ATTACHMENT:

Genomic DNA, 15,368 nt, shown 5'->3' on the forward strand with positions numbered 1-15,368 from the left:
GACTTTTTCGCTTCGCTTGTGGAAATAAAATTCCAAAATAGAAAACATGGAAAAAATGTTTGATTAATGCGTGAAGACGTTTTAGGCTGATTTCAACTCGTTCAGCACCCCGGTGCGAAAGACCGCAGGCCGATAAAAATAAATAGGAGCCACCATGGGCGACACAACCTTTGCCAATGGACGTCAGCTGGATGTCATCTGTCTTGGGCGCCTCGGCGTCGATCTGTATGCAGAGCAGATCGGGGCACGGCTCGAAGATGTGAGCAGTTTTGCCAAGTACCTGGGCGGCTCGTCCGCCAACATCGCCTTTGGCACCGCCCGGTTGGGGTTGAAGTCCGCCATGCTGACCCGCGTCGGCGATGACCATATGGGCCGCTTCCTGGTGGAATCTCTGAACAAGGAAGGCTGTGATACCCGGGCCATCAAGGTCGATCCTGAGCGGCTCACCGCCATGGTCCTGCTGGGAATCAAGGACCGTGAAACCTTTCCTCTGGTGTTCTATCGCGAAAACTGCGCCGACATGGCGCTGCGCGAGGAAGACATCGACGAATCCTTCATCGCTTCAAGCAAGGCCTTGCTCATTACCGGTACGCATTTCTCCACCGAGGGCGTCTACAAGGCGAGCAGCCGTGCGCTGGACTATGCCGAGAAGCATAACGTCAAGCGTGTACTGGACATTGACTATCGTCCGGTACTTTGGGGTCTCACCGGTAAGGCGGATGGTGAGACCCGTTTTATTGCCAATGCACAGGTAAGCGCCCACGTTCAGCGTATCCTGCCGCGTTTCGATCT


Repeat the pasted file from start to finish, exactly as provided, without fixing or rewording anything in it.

Genomic DNA, 15,368 nt, shown 5'->3' on the forward strand with positions numbered 1-15,368 from the left:
GACTTTTTCGCTTCGCTTGTGGAAATAAAATTCCAAAATAGAAAACATGGAAAAAATGTTTGATTAATGCGTGAAGACGTTTTAGGCTGATTTCAACTCGTTCAGCACCCCGGTGCGAAAGACCGCAGGCCGATAAAAATAAATAGGAGCCACCATGGGCGACACAACCTTTGCCAATGGACGTCAGCTGGATGTCATCTGTCTTGGGCGCCTCGGCGTCGATCTGTATGCAGAGCAGATCGGGGCACGGCTCGAAGATGTGAGCAGTTTTGCCAAGTACCTGGGCGGCTCGTCCGCCAACATCGCCTTTGGCACCGCCCGGTTGGGGTTGAAGTCCGCCATGCTGACCCGCGTCGGCGATGACCATATGGGCCGCTTCCTGGTGGAATCTCTGAACAAGGAAGGCTGTGATACCCGGGCCATCAAGGTCGATCCTGAGCGGCTCACCGCCATGGTCCTGCTGGGAATCAAGGACCGTGAAACCTTTCCTCTGGTGTTCTATCGCGAAAACTGCGCCGACATGGCGCTGCGCGAGGAAGACATCGACGAATCCTTCATCGCTTCAAGCAAGGCCTTGCTCATTACCGGTACGCATTTCTCCACCGAGGGCGTCTACAAGGCGAGCAGCCGTGCGCTGGACTATGCCGAGAAGCATAACGTCAAGCGTGTACTGGACATTGACTATCGTCCGGTACTTTGGGGTCTCACCGGTAAGGCGGATGGTGAGACCCGTTTTATTGCCAATGCACAGGTAAGCGCCCACGTTCAGCGTATCCTGCCGCGTTTCGATCT